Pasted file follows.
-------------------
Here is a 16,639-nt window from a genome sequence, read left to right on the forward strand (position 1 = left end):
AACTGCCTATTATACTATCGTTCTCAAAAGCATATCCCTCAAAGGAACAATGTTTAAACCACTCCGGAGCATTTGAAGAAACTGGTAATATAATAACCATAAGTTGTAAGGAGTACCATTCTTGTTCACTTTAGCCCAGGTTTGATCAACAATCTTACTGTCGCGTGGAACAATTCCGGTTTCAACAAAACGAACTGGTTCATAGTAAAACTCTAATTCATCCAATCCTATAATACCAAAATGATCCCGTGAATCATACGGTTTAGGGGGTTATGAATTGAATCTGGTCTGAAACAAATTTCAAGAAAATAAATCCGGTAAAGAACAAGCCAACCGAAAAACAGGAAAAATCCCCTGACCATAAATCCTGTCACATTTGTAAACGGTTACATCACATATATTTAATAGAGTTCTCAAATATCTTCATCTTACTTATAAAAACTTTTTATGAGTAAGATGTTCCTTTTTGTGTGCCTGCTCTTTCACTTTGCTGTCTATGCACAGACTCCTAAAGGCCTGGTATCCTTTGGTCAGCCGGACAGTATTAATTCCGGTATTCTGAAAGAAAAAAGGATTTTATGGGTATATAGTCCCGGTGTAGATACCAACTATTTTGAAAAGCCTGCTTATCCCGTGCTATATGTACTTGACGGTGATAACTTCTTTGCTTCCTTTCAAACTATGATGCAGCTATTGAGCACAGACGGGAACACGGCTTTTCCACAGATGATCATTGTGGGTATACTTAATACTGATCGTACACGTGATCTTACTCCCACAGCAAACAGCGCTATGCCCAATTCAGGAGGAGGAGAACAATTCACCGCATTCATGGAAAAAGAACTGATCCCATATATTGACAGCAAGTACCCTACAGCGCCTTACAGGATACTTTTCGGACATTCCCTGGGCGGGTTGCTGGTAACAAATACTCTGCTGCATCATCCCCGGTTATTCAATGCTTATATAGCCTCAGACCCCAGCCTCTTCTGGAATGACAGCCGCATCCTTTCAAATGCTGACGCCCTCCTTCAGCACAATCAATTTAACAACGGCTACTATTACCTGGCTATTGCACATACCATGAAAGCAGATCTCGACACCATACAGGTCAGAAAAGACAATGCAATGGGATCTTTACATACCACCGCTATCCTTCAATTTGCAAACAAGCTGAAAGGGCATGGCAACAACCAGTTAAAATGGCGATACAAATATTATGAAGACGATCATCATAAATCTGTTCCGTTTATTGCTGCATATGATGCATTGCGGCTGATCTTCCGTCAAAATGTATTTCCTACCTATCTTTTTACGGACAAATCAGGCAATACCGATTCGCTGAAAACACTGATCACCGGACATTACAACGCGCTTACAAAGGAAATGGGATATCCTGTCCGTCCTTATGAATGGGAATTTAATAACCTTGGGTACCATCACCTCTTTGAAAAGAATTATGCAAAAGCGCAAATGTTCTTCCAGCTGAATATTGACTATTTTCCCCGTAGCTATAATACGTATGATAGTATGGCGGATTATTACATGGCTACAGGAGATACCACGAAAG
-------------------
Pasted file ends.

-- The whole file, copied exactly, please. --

Here is a 16,639-nt window from a genome sequence, read left to right on the forward strand (position 1 = left end):
AACTGCCTATTATACTATCGTTCTCAAAAGCATATCCCTCAAAGGAACAATGTTTAAACCACTCCGGAGCATTTGAAGAAACTGGTAATATAATAACCATAAGTTGTAAGGAGTACCATTCTTGTTCACTTTAGCCCAGGTTTGATCAACAATCTTACTGTCGCGTGGAACAATTCCGGTTTCAACAAAACGAACTGGTTCATAGTAAAACTCTAATTCATCCAATCCTATAATACCAAAATGATCCCGTGAATCATACGGTTTAGGGGGTTATGAATTGAATCTGGTCTGAAACAAATTTCAAGAAAATAAATCCGGTAAAGAACAAGCCAACCGAAAAACAGGAAAAATCCCCTGACCATAAATCCTGTCACATTTGTAAACGGTTACATCACATATATTTAATAGAGTTCTCAAATATCTTCATCTTACTTATAAAAACTTTTTATGAGTAAGATGTTCCTTTTTGTGTGCCTGCTCTTTCACTTTGCTGTCTATGCACAGACTCCTAAAGGCCTGGTATCCTTTGGTCAGCCGGACAGTATTAATTCCGGTATTCTGAAAGAAAAAAGGATTTTATGGGTATATAGTCCCGGTGTAGATACCAACTATTTTGAAAAGCCTGCTTATCCCGTGCTATATGTACTTGACGGTGATAACTTCTTTGCTTCCTTTCAAACTATGATGCAGCTATTGAGCACAGACGGGAACACGGCTTTTCCACAGATGATCATTGTGGGTATACTTAATACTGATCGTACACGTGATCTTACTCCCACAGCAAACAGCGCTATGCCCAATTCAGGAGGAGGAGAACAATTCACCGCATTCATGGAAAAAGAACTGATCCCATATATTGACAGCAAGTACCCTACAGCGCCTTACAGGATACTTTTCGGACATTCCCTGGGCGGGTTGCTGGTAACAAATACTCTGCTGCATCATCCCCGGTTATTCAATGCTTATATAGCCTCAGACCCCAGCCTCTTCTGGAATGACAGCCGCATCCTTTCAAATGCTGACGCCCTCCTTCAGCACAATCAATTTAACAACGGCTACTATTACCTGGCTATTGCACATACCATGAAAGCAGATCTCGACACCATACAGGTCAGAAAAGACAATGCAATGGGATCTTTACATACCACCGCTATCCTTCAATTTGCAAACAAGCTGAAAGGGCATGGCAACAACCAGTTAAAATGGCGATACAAATATTATGAAGACGATCATCATAAATCTGTTCCGTTTATTGCTGCATATGATGCATTGCGGCTGATCTTCCGTCAAAATGTATTTCCTACCTATCTTTTTACGGACAAATCAGGCAATACCGATTCGCTGAAAACACTGATCACCGGACATTACAACGCGCTTACAAAGGAAATGGGATATCCTGTCCGTCCTTATGAATGGGAATTTAATAACCTTGGGTACCATCACCTCTTTGAAAAGAATTATGCAAAAGCGCAAATGTTCTTCCAGCTGAATATTGACTATTTTCCCCGTAGCTATAATACGTATGATAGTATGGCGGATTATTACATGGCTACAGGAGATACCACGAAAG